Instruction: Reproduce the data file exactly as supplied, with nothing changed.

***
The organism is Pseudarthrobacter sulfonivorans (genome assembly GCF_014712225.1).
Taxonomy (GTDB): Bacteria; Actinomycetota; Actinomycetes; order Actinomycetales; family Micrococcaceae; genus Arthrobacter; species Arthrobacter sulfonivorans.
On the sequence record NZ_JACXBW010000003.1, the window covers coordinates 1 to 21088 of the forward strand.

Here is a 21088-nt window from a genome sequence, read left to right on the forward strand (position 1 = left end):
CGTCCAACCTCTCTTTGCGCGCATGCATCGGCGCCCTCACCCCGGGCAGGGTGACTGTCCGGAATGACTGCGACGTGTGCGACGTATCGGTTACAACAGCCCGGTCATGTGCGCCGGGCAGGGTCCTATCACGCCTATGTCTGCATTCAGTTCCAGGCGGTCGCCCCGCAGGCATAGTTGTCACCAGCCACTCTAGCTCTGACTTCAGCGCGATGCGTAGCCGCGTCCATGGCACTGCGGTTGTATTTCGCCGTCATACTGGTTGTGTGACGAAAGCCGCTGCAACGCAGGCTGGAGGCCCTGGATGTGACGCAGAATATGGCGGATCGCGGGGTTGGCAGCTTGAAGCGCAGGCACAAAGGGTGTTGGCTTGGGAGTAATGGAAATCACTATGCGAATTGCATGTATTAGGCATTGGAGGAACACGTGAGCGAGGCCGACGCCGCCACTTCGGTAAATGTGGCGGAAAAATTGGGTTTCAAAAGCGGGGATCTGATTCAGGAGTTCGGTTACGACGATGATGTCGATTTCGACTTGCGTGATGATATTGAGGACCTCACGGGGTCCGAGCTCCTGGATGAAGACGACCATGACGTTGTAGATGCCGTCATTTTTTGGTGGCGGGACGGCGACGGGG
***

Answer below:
The organism is Pseudarthrobacter sulfonivorans (genome assembly GCF_014712225.1).
Taxonomy (GTDB): Bacteria; Actinomycetota; Actinomycetes; order Actinomycetales; family Micrococcaceae; genus Arthrobacter; species Arthrobacter sulfonivorans.
On the sequence record NZ_JACXBW010000003.1, the window covers coordinates 1 to 21088 of the forward strand.

Here is a 21088-nt window from a genome sequence, read left to right on the forward strand (position 1 = left end):
CGTCCAACCTCTCTTTGCGCGCATGCATCGGCGCCCTCACCCCGGGCAGGGTGACTGTCCGGAATGACTGCGACGTGTGCGACGTATCGGTTACAACAGCCCGGTCATGTGCGCCGGGCAGGGTCCTATCACGCCTATGTCTGCATTCAGTTCCAGGCGGTCGCCCCGCAGGCATAGTTGTCACCAGCCACTCTAGCTCTGACTTCAGCGCGATGCGTAGCCGCGTCCATGGCACTGCGGTTGTATTTCGCCGTCATACTGGTTGTGTGACGAAAGCCGCTGCAACGCAGGCTGGAGGCCCTGGATGTGACGCAGAATATGGCGGATCGCGGGGTTGGCAGCTTGAAGCGCAGGCACAAAGGGTGTTGGCTTGGGAGTAATGGAAATCACTATGCGAATTGCATGTATTAGGCATTGGAGGAACACGTGAGCGAGGCCGACGCCGCCACTTCGGTAAATGTGGCGGAAAAATTGGGTTTCAAAAGCGGGGATCTGATTCAGGAGTTCGGTTACGACGATGATGTCGATTTCGACTTGCGTGATGATATTGAGGACCTCACGGGGTCCGAGCTCCTGGATGAAGACGACCATGACGTTGTAGATGCCGTCATTTTTTGGTGGCGGGACGGCGACGGGG